After deferential personal reminiscences and a hostile authorized biography, Frost is finally portrayed here as equally complex in both his poetry and his personality. Although Lawrance Thompson's detail-drenched three-volume authorized biography stripped Frost of his folksy public persona, it not only nakedly displayed, in Meyers's words, ``a pathological hatred'' toward its subject, but also concealed Thompson's affair with Kay Morrison, Frost's secretary, literary executor, and lover. Biographies by Sidney Cox and Elizabeth Sergeant have been more benevolent, and Frost's editor Stanley Burnshaw has attacked Thompson's objectivity. Drawing on all of this work, prolific biographer Meyers (Edmund Wilson, 1995, etc.) depicts Frost as an incompetent farmer and a wayward student, but an innovative teacher and a canny and erudite poet, as adept in versification as in literary rivalry. The most amusing sections deal with Frost's serio-comic relations with other poets, such as Ezra Pound, with whom Frost quarrelled in England before his (Frost's) first success, then helped to bail out of the insane asylum; Carl Sandburg, who was Frost's rival for all-American poetic simplicity; and T.S. Eliot, who started as a Modernist competitor but ended as a fellow grand old man of letters. Frost's personal life receives close but compassionate scrutiny, for if Meyers paints Frost as a demanding husband and domineering paterfamilias, he allows him grief for the series of family tragedies that darkened his famous later years. Frost ends as a model of his hero, Thomas Hardy, revered and still productive, but Meyers underscores the aged Frost's pessimism and desperate need for recognition. That need led him from ``barding about'' on the lecture circuit to the Kennedy inauguration and good-will visits abroad. Notwithstanding a certain critical padding and occasional harshness, Meyers's biography gives a readable, sympathetic portrait of Frost without sacrificing either the dark poet or the affable public New Englander. (16 pages b&w photos, not seen)

Pub Date: May 8, 1996

ISBN: 0-395-72809-6

Page Count: 406

Publisher: Houghton Mifflin

Review Posted Online: June 24, 2010

Kirkus Reviews Issue: Feb. 15, 1996

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Stricter than, say, Bergen Evans or W3 ("disinterested" means impartial — period), Strunk is in the last analysis...



Privately published by Strunk of Cornell in 1918 and revised by his student E. B. White in 1959, that "little book" is back again with more White updatings.

Stricter than, say, Bergen Evans or W3 ("disinterested" means impartial — period), Strunk is in the last analysis (whoops — "A bankrupt expression") a unique guide (which means "without like or equal").

Pub Date: May 15, 1972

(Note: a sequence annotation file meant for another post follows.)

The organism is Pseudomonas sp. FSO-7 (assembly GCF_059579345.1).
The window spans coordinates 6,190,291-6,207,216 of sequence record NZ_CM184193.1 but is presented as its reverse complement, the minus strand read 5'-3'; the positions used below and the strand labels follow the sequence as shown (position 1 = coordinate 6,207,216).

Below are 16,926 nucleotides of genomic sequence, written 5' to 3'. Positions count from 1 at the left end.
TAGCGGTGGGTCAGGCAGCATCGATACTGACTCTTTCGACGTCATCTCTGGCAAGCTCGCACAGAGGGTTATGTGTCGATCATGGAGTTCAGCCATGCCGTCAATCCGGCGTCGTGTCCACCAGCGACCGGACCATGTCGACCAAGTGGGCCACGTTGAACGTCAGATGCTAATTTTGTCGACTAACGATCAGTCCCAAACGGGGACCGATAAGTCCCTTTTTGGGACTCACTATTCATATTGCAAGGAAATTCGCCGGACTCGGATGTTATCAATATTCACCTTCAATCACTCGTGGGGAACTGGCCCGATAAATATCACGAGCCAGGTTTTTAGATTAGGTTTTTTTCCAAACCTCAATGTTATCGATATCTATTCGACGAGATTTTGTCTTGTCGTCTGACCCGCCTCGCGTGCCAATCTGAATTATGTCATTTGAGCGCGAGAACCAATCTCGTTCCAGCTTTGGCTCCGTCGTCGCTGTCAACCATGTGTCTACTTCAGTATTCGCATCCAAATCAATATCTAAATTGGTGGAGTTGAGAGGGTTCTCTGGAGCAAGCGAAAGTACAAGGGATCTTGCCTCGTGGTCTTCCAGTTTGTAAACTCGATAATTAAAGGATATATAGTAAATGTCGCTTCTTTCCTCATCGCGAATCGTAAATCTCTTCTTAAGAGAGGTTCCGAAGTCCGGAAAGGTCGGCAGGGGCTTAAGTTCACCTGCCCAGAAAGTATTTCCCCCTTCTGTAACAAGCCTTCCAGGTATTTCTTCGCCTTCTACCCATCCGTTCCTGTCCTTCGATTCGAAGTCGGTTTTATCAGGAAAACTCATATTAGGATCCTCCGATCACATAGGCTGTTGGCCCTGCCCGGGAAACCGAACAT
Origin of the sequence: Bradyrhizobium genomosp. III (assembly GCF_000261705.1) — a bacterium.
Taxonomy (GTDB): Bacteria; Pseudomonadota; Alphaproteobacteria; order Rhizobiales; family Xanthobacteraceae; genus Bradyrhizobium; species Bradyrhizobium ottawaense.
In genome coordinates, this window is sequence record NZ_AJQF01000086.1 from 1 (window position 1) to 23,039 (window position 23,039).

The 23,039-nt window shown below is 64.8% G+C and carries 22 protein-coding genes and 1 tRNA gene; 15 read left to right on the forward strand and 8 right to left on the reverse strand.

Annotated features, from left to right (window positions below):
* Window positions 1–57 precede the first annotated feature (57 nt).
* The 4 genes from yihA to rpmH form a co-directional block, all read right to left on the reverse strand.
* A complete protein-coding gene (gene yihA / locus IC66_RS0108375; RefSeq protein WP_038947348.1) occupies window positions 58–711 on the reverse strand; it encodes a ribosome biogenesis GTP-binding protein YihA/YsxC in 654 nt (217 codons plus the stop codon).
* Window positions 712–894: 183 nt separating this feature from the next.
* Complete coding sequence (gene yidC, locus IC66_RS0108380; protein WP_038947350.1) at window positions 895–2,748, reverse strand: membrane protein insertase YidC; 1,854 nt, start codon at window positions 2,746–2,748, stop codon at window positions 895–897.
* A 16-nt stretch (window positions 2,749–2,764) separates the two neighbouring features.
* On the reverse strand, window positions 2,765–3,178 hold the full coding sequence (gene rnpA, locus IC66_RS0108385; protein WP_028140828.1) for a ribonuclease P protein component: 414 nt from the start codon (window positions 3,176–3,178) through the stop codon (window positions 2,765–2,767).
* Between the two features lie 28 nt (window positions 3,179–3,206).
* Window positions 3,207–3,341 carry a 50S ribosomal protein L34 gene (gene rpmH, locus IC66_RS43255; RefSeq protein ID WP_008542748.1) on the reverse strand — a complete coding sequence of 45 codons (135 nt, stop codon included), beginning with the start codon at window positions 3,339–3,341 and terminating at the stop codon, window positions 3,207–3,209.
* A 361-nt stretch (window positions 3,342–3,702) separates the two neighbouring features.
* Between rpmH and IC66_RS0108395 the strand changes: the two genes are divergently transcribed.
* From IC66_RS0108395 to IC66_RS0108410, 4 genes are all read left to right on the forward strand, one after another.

ISBN: 0205632645

Page Count: 105

Publisher: Macmillan

Review Posted Online: Oct. 28, 2011

Kirkus Reviews Issue: May 1, 1972

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From the national correspondent for PBS's MacNeil-Lehrer Newshour: a moving memoir of her youth in the Deep South and her role in desegregating the Univ. of Georgia. The eldest daughter of an army chaplain, Hunter-Gault was born in what she calls the ``first of many places that I would call `my place' ''—the small village of Due West, tucked away in a remote little corner of South Carolina. While her father served in Korea, Hunter-Gault and her mother moved first to Covington, Georgia, and then to Atlanta. In ``L.A.'' (lovely Atlanta), surrounded by her loving family and a close-knit black community, the author enjoyed a happy childhood participating in activities at church and at school, where her intellectual and leadership abilities soon were noticed by both faculty and peers. In high school, Hunter-Gault found herself studying the ``comic-strip character Brenda Starr as I might have studied a journalism textbook, had there been one.'' Determined to be a journalist, she applied to several colleges—all outside of Georgia, for ``to discourage the possibility that a black student would even think of applying to one of those white schools, the state provided money for black students'' to study out of state. Accepted at Michigan's Wayne State, the author was encouraged by local civil-rights leaders to apply, along with another classmate, to the Univ. of Georgia as well. Her application became a test of changing racial attitudes, as well as of the growing strength of the civil-rights movement in the South, and Gault became a national figure as she braved an onslaught of hostilities and harassment to become the first black woman to attend the university. A remarkably generous, fair-minded account of overcoming some of the biggest, and most intractable, obstacles ever deployed by southern racists. (Photographs—not seen.)

Pub Date: Nov. 1, 1992

ISBN: 0-374-17563-2

Page Count: 192

Publisher: Farrar, Straus and Giroux

Review Posted Online: May 20, 2010

Kirkus Reviews Issue: Sept. 1, 1992

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